I first started scuba diving, like so many new divers, on the island of Koh Tao in Thailand. I quickly became obsessed, and my desire to see ever prettier reefs and new species of undersea creatures took my travels into unexpected directions. (For instance, it motivated me to go to parts of Indonesia and the Philippines I might not have otherwise visited.)
But what I quickly noticed was that the diving information provided by regular travel guides, such as the Lonely Planet, is awfully generic. You just get a predictable list of species, or maybe some claim that the diving here is “world class”, but even barren reefs are showered in praise. I often got the sense that the author doesn’t know what they’re talking about.
You don’t get that sense when reading Diving in Southeast Asia, a detailed guide to diving sites in Malaysia, The Philippines, Indonesia and Thailand. (Tuttle Publishing sent me a copy to review.)
Each area gets several pages of coverage, with genuine knowledge and enthusiasm for the subject. While there’s inevitably some repetition in the descriptions (should you really be surprised to find triggerfish or wrasses at a reef in Southeast Asia?), you generally get a full and useful picture of each dive site.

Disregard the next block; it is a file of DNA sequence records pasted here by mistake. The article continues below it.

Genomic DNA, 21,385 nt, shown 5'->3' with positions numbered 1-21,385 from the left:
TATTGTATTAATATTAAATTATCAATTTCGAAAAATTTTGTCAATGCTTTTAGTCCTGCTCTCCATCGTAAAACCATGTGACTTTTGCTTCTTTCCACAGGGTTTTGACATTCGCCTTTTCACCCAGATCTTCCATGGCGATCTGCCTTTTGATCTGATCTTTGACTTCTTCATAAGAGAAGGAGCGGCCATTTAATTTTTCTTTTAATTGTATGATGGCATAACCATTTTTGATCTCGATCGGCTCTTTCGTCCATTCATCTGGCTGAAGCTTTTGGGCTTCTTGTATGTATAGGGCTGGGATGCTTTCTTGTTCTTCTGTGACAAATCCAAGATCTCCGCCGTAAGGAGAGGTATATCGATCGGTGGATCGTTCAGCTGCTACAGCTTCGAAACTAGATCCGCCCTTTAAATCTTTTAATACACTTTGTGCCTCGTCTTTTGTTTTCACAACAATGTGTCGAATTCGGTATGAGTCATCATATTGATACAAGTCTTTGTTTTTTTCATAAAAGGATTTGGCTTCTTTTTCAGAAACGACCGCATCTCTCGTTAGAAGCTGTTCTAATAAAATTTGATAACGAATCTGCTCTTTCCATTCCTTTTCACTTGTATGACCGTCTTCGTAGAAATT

Understandably, the book doesn’t cover some countries in the region. Vietnam isn’t much of an oversight as the scuba diving is meant to be pretty miserable there, so probably wouldn’t qualify for a book about Southeast Asia’s best dive sites. Cambodia and Burma have only limited diving options and so get minor mentions only. All in all, the book seems to do a good job of featuring the true highlights, including some of the more remote sites in Papua and Timor.
One of the challenges I always find with picking my dive sites is understanding which ones are most worth my time, as there are so many competing claims. The guide does provide a map for each country with the best dive sites, but unfortunately they only narrow it down to about 20 per country. There are also about 25 different contributors to the book, and having so many voices makes it difficult to know how different diving regions really compare.
Of course, I understand that it’s impractical for one author to cover all of it, but some kind of Top 10 (or different Top 10’s based on skill level) would at least help get through the choice paralysis.
If you’re serious about diving in Southeast Asia, then this guide will give you a wealth of country- and region maps, as well as ample details on the underwater topography and marine life you can expect to see. However, it can at times feel more encyclopaedic than a travel guide. It won’t necessarily tell you is where the absolute top spots are to dive first, or where it’s best to dive on a particular budget; for that you’ll still have to do some research on your own.
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